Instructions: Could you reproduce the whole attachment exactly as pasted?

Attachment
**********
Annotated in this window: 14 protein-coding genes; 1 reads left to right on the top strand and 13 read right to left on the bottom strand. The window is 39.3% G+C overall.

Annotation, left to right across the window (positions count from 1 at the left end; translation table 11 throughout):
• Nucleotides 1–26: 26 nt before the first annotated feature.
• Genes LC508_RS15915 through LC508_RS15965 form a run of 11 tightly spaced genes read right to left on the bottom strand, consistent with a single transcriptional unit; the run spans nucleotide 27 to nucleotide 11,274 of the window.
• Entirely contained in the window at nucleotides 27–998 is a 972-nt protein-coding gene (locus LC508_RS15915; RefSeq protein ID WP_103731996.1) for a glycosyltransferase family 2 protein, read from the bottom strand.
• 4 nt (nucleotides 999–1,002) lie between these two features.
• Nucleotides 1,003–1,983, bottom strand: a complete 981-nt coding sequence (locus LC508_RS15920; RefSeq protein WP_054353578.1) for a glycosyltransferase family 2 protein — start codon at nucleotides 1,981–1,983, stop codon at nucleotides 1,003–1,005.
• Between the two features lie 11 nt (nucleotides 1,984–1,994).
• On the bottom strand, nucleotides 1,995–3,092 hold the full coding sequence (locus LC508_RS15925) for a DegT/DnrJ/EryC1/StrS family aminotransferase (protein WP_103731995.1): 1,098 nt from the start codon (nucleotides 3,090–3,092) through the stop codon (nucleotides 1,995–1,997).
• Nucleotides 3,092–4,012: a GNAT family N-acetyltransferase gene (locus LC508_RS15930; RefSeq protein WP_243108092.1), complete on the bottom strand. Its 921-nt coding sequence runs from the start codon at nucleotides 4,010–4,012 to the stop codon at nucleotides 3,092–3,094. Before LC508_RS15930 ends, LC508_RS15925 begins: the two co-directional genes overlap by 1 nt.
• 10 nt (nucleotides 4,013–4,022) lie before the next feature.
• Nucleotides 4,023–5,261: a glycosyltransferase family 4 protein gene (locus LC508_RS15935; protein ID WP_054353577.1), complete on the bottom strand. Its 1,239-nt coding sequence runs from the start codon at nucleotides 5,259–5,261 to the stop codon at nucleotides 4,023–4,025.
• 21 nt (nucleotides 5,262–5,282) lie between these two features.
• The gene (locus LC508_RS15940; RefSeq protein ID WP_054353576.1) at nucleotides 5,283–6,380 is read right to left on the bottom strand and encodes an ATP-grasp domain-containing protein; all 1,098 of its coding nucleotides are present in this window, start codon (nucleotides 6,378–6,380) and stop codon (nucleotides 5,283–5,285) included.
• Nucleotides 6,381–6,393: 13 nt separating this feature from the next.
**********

Annotated in this window: 14 protein-coding genes; 1 reads left to right on the top strand and 13 read right to left on the bottom strand. The window is 39.3% G+C overall.

Annotation, left to right across the window (positions count from 1 at the left end; translation table 11 throughout):
• Nucleotides 1–26: 26 nt before the first annotated feature.
• Genes LC508_RS15915 through LC508_RS15965 form a run of 11 tightly spaced genes read right to left on the bottom strand, consistent with a single transcriptional unit; the run spans nucleotide 27 to nucleotide 11,274 of the window.
• Entirely contained in the window at nucleotides 27–998 is a 972-nt protein-coding gene (locus LC508_RS15915; RefSeq protein ID WP_103731996.1) for a glycosyltransferase family 2 protein, read from the bottom strand.
• 4 nt (nucleotides 999–1,002) lie between these two features.
• Nucleotides 1,003–1,983, bottom strand: a complete 981-nt coding sequence (locus LC508_RS15920; RefSeq protein WP_054353578.1) for a glycosyltransferase family 2 protein — start codon at nucleotides 1,981–1,983, stop codon at nucleotides 1,003–1,005.
• Between the two features lie 11 nt (nucleotides 1,984–1,994).
• On the bottom strand, nucleotides 1,995–3,092 hold the full coding sequence (locus LC508_RS15925) for a DegT/DnrJ/EryC1/StrS family aminotransferase (protein WP_103731995.1): 1,098 nt from the start codon (nucleotides 3,090–3,092) through the stop codon (nucleotides 1,995–1,997).
• Nucleotides 3,092–4,012: a GNAT family N-acetyltransferase gene (locus LC508_RS15930; RefSeq protein WP_243108092.1), complete on the bottom strand. Its 921-nt coding sequence runs from the start codon at nucleotides 4,010–4,012 to the stop codon at nucleotides 3,092–3,094. Before LC508_RS15930 ends, LC508_RS15925 begins: the two co-directional genes overlap by 1 nt.
• 10 nt (nucleotides 4,013–4,022) lie before the next feature.
• Nucleotides 4,023–5,261: a glycosyltransferase family 4 protein gene (locus LC508_RS15935; protein ID WP_054353577.1), complete on the bottom strand. Its 1,239-nt coding sequence runs from the start codon at nucleotides 5,259–5,261 to the stop codon at nucleotides 4,023–4,025.
• 21 nt (nucleotides 5,262–5,282) lie between these two features.
• The gene (locus LC508_RS15940; RefSeq protein ID WP_054353576.1) at nucleotides 5,283–6,380 is read right to left on the bottom strand and encodes an ATP-grasp domain-containing protein; all 1,098 of its coding nucleotides are present in this window, start codon (nucleotides 6,378–6,380) and stop codon (nucleotides 5,283–5,285) included.
• Nucleotides 6,381–6,393: 13 nt separating this feature from the next.